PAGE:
So I flew down to Washington and met with my staff, and I said, “We should write a budget.” And they said, “There’s, like, 100 people in the White House working on it and probably 50 up here,” and I said, “I know we’re overstaffed, but if we stay out of our way we’ll be able to get this done.” We wrote a budget for the United States of America. And why? It’s not about numbers. It’s about vision. It’s about values. And we do not have the right as grown-ups to ring up debts to suit ourselves and pass them on to the next generation. We don’t have that right.
Ten years of my life I worked at this. My first budget was 405 to 30. I had the 30. My staff was depressed. I thought we were doing pretty well. We just kept at it and kept at it. And you heard my great friend John, one of the smart—he’s a wonderful man. If John Sununu hadn’t come to me and told he was going to help me in New Hampshire I wouldn’t have done this. He is remarkable and we did it together. And the politicians didn’t care about—they didn’t care about anything, about being reelected. They cared about fixing America, Pat [Congressman Pat Tiberi (R-OH)]. They cared about getting the budget balanced and getting it going. They said it couldn’t be done, too big, too hard, and we proved them wrong again and we balanced that budget. We balanced it.
You want job creation? You balance the books. Am I right? You balance the books. And if I’m President or maybe I should say when I am President—
—I will promise you—I will promise you that my top priority will be to get this country on a path to fiscal independence, strength, and we will rebuild the economy of this country because creating jobs is the highest moral purpose and we will move to get that done.
And, by the way, how about a little balanced budget amendment to the Constitution so the Congress will start doing its job?
So I left. I left Washington and had a great time, you know? I worked at Lehman Brothers and learned about businesses and went to Fox News where I was a giant television star.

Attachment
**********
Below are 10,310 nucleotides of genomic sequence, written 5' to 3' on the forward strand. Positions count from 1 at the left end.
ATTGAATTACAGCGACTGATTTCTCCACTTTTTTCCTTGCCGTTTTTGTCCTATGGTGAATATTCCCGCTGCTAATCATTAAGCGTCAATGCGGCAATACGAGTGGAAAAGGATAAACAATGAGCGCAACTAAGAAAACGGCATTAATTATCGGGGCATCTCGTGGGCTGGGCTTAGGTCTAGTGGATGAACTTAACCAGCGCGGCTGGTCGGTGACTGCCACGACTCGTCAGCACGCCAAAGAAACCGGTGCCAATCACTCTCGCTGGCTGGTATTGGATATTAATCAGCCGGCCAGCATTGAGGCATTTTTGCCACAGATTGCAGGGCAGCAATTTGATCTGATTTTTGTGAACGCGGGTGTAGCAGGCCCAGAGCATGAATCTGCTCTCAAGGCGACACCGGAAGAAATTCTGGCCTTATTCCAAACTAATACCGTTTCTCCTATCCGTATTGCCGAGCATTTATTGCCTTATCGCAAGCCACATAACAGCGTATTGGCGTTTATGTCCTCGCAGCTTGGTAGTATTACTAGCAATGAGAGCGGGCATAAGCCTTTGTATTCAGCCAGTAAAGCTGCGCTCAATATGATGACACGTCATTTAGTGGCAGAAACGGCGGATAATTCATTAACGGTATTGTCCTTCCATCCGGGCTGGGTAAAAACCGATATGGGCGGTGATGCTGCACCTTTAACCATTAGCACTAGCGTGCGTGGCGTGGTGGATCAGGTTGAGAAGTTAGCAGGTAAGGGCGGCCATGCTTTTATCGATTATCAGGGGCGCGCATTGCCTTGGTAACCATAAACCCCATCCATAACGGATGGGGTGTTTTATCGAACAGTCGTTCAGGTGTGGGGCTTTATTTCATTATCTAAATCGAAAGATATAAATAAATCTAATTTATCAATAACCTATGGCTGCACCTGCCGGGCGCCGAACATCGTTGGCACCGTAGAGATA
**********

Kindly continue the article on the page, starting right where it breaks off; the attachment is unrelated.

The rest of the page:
I had a great time, but, you know, I had a calling. Here is how it went—I didn’t hear anything but it was clear to me—You’ve had an amazing life. You have a lot of skills. You’re going back. You’re going back. And I sensed it when I was on a trip. And I came back and called my friends and said I guess we have to do this.
There were doubters. They said you haven’t been in politics in 10 years—in a decade—you have never run statewide and you haven’t defeated an incumbent in 36 years in Ohio, and incumbents don’t lose. So we put together a vision and a team. They said it couldn’t be done and we proved them wrong again.
And then we took over the reins. We didn’t go unprepared. We knew what we wanted to do. I want to tell you. If I’m president I know what we need to do, there’s no confusion about that. I know what needs to be done. I have been there at all levels. But we came in there, $8 billion in the hole, a loss of 350,000 jobs. One guy said he gave a dollar to double the rainy day fund. A lot of hopelessness here. Particularly among the poor, the minorities. People said maybe Ohio’s best days are behind them. I thought that was baloney. I said, “We’ll cut taxes and get the budget balanced.” I said, “Are you kidding?”